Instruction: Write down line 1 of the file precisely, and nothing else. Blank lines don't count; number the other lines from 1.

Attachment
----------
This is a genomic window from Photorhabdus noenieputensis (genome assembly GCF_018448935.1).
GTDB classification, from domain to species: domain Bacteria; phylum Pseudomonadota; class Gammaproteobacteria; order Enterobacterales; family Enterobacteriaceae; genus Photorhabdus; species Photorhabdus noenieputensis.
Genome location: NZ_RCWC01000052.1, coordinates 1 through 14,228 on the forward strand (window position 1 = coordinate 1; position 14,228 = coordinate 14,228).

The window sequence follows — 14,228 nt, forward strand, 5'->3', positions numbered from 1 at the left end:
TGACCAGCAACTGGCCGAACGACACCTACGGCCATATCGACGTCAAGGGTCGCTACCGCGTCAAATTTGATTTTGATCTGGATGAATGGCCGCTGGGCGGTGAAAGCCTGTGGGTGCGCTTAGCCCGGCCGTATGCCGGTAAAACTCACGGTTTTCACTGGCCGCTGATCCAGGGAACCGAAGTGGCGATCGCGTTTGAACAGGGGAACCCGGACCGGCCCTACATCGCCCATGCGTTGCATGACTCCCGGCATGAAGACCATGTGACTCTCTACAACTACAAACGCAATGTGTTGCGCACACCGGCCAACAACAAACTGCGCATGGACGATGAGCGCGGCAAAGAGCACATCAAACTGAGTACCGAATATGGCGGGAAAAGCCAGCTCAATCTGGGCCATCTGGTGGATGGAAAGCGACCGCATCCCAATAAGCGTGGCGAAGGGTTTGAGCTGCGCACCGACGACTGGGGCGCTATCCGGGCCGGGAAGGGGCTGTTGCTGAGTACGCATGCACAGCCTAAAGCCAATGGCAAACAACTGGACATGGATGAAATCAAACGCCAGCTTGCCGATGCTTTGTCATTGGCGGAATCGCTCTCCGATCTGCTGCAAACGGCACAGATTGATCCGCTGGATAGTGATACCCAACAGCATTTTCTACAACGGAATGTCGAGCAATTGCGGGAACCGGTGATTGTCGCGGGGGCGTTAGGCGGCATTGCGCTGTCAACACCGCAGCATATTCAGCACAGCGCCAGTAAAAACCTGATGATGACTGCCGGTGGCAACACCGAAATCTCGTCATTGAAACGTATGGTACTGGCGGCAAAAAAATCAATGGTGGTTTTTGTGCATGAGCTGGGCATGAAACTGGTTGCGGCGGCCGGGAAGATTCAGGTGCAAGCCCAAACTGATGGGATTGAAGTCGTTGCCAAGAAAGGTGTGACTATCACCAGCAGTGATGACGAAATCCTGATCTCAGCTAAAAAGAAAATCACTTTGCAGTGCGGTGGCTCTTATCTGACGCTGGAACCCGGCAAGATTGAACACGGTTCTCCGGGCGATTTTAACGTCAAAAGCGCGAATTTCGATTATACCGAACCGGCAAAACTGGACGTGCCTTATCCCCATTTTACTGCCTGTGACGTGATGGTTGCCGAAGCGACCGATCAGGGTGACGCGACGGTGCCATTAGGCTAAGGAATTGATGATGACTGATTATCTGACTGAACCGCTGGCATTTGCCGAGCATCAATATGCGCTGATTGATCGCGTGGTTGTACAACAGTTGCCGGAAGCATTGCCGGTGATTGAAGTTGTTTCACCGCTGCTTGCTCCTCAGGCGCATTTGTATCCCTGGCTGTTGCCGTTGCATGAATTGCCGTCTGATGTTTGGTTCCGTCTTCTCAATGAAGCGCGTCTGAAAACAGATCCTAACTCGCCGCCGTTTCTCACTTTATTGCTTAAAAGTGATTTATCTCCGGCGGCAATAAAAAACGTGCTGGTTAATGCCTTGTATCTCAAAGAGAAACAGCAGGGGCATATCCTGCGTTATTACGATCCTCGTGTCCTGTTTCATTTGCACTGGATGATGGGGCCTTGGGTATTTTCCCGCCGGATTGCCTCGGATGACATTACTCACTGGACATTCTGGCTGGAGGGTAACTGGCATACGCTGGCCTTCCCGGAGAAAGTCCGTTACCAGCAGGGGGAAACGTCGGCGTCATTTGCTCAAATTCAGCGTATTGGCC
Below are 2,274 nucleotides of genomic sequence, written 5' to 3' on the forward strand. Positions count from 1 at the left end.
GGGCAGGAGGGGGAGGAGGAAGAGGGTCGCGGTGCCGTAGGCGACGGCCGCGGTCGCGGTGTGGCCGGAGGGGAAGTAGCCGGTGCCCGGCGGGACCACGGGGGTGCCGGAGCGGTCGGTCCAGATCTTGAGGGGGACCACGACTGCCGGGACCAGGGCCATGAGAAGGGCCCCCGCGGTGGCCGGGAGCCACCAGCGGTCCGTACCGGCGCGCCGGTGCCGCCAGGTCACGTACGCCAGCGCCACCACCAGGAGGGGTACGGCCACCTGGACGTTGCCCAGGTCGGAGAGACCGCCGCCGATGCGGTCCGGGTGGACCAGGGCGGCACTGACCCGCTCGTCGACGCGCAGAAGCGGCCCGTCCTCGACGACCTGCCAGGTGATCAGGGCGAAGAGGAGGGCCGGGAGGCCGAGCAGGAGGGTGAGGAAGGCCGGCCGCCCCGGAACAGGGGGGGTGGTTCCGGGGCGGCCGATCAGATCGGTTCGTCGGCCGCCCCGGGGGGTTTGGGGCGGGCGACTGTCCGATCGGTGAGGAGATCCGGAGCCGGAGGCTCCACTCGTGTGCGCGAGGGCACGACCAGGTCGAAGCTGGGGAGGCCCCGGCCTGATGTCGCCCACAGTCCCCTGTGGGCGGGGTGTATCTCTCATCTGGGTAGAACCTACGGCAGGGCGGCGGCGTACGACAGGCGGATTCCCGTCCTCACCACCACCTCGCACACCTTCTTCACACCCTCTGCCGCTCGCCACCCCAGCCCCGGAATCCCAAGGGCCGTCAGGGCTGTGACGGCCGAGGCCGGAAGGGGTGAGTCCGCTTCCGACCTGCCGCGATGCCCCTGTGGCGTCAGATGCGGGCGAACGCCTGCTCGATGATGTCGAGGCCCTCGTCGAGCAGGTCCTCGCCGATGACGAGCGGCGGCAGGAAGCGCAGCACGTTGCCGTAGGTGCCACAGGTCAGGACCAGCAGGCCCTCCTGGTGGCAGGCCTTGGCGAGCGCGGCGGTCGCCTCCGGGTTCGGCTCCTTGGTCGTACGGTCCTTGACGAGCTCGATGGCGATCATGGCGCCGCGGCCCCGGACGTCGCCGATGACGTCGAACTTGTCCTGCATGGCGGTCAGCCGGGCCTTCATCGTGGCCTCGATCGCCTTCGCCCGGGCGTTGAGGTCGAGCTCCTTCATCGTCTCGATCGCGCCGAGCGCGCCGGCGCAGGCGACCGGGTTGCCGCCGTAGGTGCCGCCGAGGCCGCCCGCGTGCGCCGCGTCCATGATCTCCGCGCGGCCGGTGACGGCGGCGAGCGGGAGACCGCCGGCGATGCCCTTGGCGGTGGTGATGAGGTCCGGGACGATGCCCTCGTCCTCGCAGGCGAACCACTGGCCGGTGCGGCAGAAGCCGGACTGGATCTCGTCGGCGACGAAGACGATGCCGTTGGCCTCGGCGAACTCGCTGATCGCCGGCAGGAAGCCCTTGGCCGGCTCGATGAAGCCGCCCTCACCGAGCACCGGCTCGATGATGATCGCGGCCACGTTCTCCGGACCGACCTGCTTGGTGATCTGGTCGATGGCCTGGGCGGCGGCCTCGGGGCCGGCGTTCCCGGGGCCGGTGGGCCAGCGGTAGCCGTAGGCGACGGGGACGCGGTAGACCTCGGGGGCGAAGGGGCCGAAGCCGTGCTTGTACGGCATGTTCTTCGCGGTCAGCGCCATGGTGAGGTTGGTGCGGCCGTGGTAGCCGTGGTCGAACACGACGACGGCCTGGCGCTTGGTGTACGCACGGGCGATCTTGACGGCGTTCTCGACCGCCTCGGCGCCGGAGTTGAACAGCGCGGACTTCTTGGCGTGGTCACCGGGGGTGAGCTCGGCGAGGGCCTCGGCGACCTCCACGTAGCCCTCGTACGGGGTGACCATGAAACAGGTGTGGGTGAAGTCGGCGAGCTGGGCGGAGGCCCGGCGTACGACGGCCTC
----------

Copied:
This is a genomic window from Photorhabdus noenieputensis (genome assembly GCF_018448935.1).